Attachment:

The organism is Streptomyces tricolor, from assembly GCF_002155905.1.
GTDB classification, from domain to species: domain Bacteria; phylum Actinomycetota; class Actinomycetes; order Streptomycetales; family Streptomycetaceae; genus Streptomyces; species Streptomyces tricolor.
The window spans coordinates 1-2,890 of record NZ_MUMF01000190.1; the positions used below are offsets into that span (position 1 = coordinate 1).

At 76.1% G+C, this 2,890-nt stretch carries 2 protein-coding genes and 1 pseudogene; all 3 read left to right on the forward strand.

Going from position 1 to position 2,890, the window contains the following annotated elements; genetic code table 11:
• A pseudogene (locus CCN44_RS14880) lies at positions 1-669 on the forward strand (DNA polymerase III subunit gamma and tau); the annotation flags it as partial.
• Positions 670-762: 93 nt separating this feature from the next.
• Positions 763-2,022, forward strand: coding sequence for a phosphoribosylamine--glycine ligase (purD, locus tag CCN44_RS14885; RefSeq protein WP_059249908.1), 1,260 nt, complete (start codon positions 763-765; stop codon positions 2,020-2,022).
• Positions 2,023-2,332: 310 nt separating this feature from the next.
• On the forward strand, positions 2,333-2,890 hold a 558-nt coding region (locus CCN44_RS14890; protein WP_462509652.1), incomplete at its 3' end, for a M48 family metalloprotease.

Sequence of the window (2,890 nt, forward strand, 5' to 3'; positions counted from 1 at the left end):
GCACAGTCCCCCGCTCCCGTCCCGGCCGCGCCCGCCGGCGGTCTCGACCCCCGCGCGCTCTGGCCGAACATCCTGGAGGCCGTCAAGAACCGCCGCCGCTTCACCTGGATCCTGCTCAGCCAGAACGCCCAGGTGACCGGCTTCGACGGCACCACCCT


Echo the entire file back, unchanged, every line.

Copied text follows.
The organism is Streptomyces tricolor, from assembly GCF_002155905.1.
GTDB classification, from domain to species: domain Bacteria; phylum Actinomycetota; class Actinomycetes; order Streptomycetales; family Streptomycetaceae; genus Streptomyces; species Streptomyces tricolor.
The window spans coordinates 1-2,890 of record NZ_MUMF01000190.1; the positions used below are offsets into that span (position 1 = coordinate 1).

At 76.1% G+C, this 2,890-nt stretch carries 2 protein-coding genes and 1 pseudogene; all 3 read left to right on the forward strand.

Going from position 1 to position 2,890, the window contains the following annotated elements; genetic code table 11:
• A pseudogene (locus CCN44_RS14880) lies at positions 1-669 on the forward strand (DNA polymerase III subunit gamma and tau); the annotation flags it as partial.
• Positions 670-762: 93 nt separating this feature from the next.
• Positions 763-2,022, forward strand: coding sequence for a phosphoribosylamine--glycine ligase (purD, locus tag CCN44_RS14885; RefSeq protein WP_059249908.1), 1,260 nt, complete (start codon positions 763-765; stop codon positions 2,020-2,022).
• Positions 2,023-2,332: 310 nt separating this feature from the next.
• On the forward strand, positions 2,333-2,890 hold a 558-nt coding region (locus CCN44_RS14890; protein WP_462509652.1), incomplete at its 3' end, for a M48 family metalloprotease.

Sequence of the window (2,890 nt, forward strand, 5' to 3'; positions counted from 1 at the left end):
GCACAGTCCCCCGCTCCCGTCCCGGCCGCGCCCGCCGGCGGTCTCGACCCCCGCGCGCTCTGGCCGAACATCCTGGAGGCCGTCAAGAACCGCCGCCGCTTCACCTGGATCCTGCTCAGCCAGAACGCCCAGGTGACCGGCTTCGACGGCACCACCCT